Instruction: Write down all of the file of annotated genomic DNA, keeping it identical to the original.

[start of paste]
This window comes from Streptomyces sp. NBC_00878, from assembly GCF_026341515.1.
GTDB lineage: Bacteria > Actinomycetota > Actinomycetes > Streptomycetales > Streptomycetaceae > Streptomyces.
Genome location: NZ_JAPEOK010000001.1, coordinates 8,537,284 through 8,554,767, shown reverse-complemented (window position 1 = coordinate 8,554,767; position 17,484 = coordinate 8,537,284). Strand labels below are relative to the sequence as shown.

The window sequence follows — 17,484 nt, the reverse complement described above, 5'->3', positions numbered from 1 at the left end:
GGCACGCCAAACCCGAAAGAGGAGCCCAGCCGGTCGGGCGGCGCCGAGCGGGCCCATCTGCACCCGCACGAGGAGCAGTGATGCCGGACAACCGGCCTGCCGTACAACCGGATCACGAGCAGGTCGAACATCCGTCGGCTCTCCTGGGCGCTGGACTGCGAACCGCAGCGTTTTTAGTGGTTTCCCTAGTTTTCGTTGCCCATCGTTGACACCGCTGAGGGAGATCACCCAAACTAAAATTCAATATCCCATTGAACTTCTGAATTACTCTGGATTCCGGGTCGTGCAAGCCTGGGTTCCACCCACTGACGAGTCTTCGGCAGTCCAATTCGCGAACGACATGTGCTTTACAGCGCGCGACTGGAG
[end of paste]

This window comes from Streptomyces sp. NBC_00878, from assembly GCF_026341515.1.
GTDB lineage: Bacteria > Actinomycetota > Actinomycetes > Streptomycetales > Streptomycetaceae > Streptomyces.
Genome location: NZ_JAPEOK010000001.1, coordinates 8,537,284 through 8,554,767, shown reverse-complemented (window position 1 = coordinate 8,554,767; position 17,484 = coordinate 8,537,284). Strand labels below are relative to the sequence as shown.

The window sequence follows — 17,484 nt, the reverse complement described above, 5'->3', positions numbered from 1 at the left end:
GGCACGCCAAACCCGAAAGAGGAGCCCAGCCGGTCGGGCGGCGCCGAGCGGGCCCATCTGCACCCGCACGAGGAGCAGTGATGCCGGACAACCGGCCTGCCGTACAACCGGATCACGAGCAGGTCGAACATCCGTCGGCTCTCCTGGGCGCTGGACTGCGAACCGCAGCGTTTTTAGTGGTTTCCCTAGTTTTCGTTGCCCATCGTTGACACCGCTGAGGGAGATCACCCAAACTAAAATTCAATATCCCATTGAACTTCTGAATTACTCTGGATTCCGGGTCGTGCAAGCCTGGGTTCCACCCACTGACGAGTCTTCGGCAGTCCAATTCGCGAACGACATGTGCTTTACAGCGCGCGACTGGAG